One of the perils of being a homeowner is that disaster can happen one day without any warning: hailstones can punch holes in your roof, a falling tree branch collapses a huge chunk of the roof over your head, or a faulty electrical connection sparks a fire in your attic burns through much of your roof’s structure before firefighters are able to get it out. These are just a few examples of things which can cause immense damage to your roof and leave you wondering how you’re going to get it fixed.
There’s good news, however: this is why you have homeowner’s insurance. This insurance is designed to be there to protect you and pay for the cost of serious repairs to restore your home in the event the unforeseeable or unpredictable happens. And the great news for homeowners that have suffered roof damage is that yes, your homeowner’s insurance does cover damage to your roof.
While small hail may not seem like much, large hail can quickly build up to a massive force of destruction. In fact, certain areas of North Texas have seen hailstones that approach the size of a baseball. That size of stone falling at over 100 miles per hour can absolutely destroy a roof here in the Arizona area, particularly those built with clay tiles (as many homes are). While we’re fortunate that hail of that size is almost unheard of, the truth is it can happen and it’s important to be prepared.
When this kind of damage does happen, your insurance does cover the cost of repairs, particularly as repairs may involve completely replacing your roof with the sheer volume of the damage that’s done. It’s a good idea to talk to your insurance company about this type of damage beforehand to make sure you know what to do if your roof does sustain damage from a fluke hailstorm.
Falling Tree Branches
A falling tree branch is one of the most common types of major roof damage in the area. Arizona’s dry climate is largely inhospitable to a number of different types of trees, but some still do grow, and often with the help of people who want to care for them. That being said, when a tree grows too old, dies, or dries out, large branches with a lot of weight can become brittle, and that means they could be prone to snapping and falling.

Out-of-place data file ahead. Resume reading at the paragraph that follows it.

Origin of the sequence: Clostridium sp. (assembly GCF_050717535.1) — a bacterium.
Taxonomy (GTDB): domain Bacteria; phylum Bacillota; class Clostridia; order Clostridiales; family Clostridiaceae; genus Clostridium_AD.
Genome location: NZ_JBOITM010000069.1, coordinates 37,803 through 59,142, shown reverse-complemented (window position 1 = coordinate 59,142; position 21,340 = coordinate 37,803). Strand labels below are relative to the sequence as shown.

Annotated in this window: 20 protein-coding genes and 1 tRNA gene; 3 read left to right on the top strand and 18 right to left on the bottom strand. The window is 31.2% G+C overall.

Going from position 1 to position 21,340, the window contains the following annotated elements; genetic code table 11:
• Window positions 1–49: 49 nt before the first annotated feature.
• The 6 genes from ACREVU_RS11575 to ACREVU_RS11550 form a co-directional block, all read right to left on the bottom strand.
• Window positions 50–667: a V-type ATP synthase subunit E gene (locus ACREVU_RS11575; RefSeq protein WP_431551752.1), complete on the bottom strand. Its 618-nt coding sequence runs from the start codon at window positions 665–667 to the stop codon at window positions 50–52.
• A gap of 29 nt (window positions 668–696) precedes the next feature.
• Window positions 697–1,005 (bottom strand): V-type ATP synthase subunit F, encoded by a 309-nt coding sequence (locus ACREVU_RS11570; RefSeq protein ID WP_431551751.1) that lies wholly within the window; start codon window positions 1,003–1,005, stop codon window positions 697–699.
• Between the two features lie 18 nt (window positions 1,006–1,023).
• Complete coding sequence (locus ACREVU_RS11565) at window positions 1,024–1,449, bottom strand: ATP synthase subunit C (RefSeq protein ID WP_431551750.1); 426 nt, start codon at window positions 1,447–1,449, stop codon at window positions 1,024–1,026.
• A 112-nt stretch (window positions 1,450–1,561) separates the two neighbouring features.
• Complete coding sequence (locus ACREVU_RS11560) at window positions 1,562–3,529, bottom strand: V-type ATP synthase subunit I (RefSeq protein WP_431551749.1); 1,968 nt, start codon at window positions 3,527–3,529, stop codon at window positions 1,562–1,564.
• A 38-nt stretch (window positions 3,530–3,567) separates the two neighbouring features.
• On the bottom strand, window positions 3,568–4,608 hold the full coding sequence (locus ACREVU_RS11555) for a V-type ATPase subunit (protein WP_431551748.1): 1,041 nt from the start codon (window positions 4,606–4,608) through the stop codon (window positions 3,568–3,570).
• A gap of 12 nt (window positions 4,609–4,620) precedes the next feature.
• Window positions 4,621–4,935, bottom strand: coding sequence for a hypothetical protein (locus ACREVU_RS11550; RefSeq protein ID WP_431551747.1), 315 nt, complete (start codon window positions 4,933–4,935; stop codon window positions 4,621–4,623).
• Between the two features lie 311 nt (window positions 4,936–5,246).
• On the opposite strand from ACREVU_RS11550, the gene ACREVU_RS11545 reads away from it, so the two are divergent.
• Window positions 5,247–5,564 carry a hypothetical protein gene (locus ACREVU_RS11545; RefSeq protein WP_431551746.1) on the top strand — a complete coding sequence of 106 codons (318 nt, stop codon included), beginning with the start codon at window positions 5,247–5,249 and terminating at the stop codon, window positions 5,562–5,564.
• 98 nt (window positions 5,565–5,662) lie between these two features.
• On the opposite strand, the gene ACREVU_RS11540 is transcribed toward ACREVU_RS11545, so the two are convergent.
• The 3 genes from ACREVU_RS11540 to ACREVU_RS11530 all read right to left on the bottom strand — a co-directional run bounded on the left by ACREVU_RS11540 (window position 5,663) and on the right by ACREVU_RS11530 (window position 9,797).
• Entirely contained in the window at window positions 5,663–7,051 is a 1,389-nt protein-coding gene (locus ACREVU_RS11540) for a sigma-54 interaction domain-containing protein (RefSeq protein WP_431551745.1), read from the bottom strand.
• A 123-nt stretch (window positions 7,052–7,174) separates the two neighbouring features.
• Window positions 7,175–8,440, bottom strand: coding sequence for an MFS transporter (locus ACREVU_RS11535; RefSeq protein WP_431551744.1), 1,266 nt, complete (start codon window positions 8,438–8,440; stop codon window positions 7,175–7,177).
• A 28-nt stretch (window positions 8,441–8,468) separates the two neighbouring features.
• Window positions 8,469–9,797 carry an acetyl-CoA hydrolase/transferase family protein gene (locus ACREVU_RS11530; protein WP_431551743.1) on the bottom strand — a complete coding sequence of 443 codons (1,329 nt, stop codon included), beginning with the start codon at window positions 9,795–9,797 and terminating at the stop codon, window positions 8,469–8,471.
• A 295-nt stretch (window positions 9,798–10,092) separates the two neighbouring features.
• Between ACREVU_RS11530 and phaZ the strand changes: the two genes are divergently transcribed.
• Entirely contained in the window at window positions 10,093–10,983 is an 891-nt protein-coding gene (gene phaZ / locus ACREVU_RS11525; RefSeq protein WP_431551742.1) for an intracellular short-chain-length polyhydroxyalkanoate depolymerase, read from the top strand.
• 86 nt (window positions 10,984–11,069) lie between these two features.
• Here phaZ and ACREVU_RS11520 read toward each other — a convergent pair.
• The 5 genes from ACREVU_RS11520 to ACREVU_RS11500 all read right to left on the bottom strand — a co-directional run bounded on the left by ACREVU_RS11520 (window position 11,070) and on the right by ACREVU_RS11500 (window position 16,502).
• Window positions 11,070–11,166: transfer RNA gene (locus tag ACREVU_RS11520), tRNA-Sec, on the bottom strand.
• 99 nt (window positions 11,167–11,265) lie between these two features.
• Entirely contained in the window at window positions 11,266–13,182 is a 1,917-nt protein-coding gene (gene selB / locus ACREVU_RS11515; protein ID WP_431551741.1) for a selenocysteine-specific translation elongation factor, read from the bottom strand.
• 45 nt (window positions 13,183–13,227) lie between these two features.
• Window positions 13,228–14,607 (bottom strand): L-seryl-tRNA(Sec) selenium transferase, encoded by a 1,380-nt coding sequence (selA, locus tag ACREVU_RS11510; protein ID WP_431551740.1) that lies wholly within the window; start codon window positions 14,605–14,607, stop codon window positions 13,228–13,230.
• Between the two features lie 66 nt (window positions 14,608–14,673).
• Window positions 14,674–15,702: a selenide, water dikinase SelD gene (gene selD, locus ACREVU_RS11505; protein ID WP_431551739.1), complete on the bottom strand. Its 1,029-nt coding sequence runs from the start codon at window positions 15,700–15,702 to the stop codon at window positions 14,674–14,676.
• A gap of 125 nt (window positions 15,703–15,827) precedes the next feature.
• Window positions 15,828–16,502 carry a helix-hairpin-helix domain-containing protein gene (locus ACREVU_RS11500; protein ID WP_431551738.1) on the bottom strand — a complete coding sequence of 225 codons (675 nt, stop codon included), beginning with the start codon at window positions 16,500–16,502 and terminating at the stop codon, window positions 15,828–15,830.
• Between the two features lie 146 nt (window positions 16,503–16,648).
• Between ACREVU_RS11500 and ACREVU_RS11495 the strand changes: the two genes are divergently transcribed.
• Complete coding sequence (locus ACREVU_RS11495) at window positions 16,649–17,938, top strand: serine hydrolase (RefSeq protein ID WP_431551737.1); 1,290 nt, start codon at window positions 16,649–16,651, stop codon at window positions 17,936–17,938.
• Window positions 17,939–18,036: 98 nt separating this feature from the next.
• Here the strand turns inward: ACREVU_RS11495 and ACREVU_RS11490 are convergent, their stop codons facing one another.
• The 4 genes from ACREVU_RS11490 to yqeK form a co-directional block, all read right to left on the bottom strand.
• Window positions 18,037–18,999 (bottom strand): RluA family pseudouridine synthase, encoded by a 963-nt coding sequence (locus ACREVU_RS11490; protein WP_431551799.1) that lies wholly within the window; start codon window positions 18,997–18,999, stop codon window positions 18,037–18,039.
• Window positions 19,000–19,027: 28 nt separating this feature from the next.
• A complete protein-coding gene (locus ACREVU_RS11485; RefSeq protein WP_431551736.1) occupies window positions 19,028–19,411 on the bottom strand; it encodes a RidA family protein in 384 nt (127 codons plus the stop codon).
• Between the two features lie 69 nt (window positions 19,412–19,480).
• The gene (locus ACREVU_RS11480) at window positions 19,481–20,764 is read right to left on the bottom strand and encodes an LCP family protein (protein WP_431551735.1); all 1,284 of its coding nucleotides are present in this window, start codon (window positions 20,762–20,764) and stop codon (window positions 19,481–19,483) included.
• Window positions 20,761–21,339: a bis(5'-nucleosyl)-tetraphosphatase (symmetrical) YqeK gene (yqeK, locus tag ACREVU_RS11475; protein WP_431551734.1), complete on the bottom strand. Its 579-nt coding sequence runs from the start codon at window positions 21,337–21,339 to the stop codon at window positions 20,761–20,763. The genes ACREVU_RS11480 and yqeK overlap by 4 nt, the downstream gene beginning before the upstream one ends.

A heavy tree branch can cause everything from shattered and broken tiles to completely collapsing a section of your roof. And in many cases the repairs after one of these incidents are extensive. This is one situation in which filing a claim with your insurance is usually a good idea to get your home repaired.
One advantage we have here in Arizona is that clay and concrete tiles, two of the most common types of roof in the area, are both considered “fire-resistant.” While the wood structure beneath them certainly can burn, these materials are not flammable, which means that any sparks or embers which jump onto your roof top won’t ignite your roof itself.
That doesn’t mean a fire can’t happen from the inside, however. But the good news is that if you do suffer serious roof damage from a fire, then your homeowner’s insurance will likely pay for the repairs or full replacement to have it rebuilt.
What Isn’t Covered
Here’s the thing with your homeowner’s insurance policy: it’s designed to help you in the event of a disaster, not from routine wear and tear. Thus, it isn’t going to cover leaks and other damage that happens from typical aging. Notice a pesky leak during the last major rainfall? Well you’re going to have to get that fixed yourself.
It’s also important to note that every policy is different and your coverage may not be the same as your neighbors or some of the examples listed here. Whenever you’re preparing for the unpredictable, one of the things you should do is to make sure that a copy of your homeowner’s insurance policy is stored somewhere away from your home, such as with a parent, sibling, or other close, trusted friend who can keep some of your most important documents under lock and key.
If you live in a multi-family complex, such as a condominium, then you probably have a slightly different homeowner’s insurance policy. In fact, your policy more than likely doesn’t actually cover your roof at all. That’s because you’re actually paying for it in a different way: through homeowner’s association fees. Have you ever noticed how condos seem to have the highest HOA fees out there—even more than houses which have a number of amenities? This is because HOAs also collect monthly dues for insurance on the various buildings. When something happens to your roof, the HOA’s insurance company is the one to take care of it because odds are it’s going to affect other roofs in addition to yours.
Can you imagine the hassle of trying to get multiple insurance companies to coordinate on repairs for two or three different units, and have them constantly bicker and argue about which company is responsible for how much? It would take ages. Instead, having one company take care of the repairs and then having all residents contribute to the dues for this policy every month is a far more practical and efficient way to go. That being said, your homeowner’s insurance policy likely will cover any damaged possessions you may have from the incident which damaged your roof, and even pay for loss of use, which means they’ll pay for some of your expenses when you can’t stay in your home because of the damage.
Do you need your roof repaired or replaced? Call the Phoenix roofers from Lyons Roofing at (520) 447-2522 today!